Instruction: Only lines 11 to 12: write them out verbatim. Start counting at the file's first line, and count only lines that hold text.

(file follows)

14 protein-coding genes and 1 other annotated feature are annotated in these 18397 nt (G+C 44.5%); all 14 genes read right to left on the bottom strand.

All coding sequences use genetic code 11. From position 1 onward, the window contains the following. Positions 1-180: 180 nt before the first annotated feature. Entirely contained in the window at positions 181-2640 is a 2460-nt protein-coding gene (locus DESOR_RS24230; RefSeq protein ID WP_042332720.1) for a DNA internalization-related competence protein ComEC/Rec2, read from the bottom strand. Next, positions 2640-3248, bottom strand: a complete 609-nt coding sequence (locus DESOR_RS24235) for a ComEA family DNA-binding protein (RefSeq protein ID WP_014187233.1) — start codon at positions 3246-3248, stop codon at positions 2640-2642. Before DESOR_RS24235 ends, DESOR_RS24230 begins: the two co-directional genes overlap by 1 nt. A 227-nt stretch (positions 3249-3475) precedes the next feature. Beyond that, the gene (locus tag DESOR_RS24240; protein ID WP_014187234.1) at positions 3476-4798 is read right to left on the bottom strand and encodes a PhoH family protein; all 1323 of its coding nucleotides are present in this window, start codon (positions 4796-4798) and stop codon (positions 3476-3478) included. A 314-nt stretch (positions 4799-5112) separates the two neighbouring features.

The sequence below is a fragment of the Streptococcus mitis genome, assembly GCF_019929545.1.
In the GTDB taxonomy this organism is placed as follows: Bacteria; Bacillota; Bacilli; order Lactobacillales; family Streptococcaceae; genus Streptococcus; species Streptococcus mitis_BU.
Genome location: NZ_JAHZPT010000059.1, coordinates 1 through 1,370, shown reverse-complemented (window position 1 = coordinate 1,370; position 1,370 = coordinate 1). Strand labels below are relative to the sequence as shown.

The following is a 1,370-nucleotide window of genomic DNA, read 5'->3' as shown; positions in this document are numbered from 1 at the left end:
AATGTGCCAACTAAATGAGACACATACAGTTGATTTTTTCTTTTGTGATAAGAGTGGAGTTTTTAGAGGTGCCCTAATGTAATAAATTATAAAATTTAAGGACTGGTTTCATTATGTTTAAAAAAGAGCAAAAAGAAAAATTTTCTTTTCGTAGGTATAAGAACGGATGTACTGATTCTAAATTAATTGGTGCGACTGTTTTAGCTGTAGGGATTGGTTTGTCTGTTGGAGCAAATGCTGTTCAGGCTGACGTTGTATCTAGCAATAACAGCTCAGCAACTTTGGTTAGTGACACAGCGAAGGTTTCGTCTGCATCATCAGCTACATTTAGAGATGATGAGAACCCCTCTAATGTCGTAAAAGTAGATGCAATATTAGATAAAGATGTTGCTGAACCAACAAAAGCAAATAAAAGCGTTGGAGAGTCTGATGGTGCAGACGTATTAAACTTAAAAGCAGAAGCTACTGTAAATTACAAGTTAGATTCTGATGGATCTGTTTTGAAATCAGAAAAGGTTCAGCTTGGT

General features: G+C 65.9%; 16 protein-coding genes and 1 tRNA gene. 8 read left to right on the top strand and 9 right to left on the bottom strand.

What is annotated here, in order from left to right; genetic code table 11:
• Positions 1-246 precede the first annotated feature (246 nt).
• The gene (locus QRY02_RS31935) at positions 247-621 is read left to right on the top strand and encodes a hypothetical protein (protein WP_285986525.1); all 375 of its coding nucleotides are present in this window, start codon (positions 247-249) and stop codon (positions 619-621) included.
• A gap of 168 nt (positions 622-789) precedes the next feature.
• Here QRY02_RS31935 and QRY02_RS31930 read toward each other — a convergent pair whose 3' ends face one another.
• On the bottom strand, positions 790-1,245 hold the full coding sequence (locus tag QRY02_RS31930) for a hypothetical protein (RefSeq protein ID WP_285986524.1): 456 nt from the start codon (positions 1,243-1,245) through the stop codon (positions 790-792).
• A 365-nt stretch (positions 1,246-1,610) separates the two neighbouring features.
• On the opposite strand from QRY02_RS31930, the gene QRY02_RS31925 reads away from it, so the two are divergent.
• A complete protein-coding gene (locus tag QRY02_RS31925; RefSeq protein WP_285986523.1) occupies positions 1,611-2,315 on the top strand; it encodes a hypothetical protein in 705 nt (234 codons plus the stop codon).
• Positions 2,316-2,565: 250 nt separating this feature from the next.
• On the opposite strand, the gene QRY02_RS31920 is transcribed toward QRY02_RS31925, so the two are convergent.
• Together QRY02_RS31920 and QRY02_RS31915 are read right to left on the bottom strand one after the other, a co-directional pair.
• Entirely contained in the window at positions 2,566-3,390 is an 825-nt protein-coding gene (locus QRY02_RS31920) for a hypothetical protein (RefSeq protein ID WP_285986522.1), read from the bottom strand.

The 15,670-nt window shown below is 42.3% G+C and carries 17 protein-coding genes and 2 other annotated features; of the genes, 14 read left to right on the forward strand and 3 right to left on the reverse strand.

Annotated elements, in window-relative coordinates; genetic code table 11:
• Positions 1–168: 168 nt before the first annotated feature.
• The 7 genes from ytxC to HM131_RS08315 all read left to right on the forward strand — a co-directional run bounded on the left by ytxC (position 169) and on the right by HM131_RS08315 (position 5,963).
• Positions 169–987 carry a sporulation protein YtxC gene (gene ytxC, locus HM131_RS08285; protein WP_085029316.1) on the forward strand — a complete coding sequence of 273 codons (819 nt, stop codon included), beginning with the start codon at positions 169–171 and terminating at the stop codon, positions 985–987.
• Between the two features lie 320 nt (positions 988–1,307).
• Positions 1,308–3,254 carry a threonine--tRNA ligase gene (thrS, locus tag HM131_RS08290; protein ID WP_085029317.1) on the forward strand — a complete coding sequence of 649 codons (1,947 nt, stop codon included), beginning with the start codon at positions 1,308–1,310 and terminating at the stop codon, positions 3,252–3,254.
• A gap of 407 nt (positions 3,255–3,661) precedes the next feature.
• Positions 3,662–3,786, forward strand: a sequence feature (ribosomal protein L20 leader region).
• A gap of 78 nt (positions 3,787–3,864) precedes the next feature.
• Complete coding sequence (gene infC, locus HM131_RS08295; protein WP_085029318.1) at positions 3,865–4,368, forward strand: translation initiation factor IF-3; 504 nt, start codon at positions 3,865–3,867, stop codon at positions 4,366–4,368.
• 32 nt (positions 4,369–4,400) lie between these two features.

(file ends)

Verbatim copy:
• The gene (locus QRY02_RS31935) at positions 247-621 is read left to right on the top strand and encodes a hypothetical protein (protein WP_285986525.1); all 375 of its coding nucleotides are present in this window, start codon (positions 247-249) and stop codon (positions 619-621) included.
• A gap of 168 nt (positions 622-789) precedes the next feature.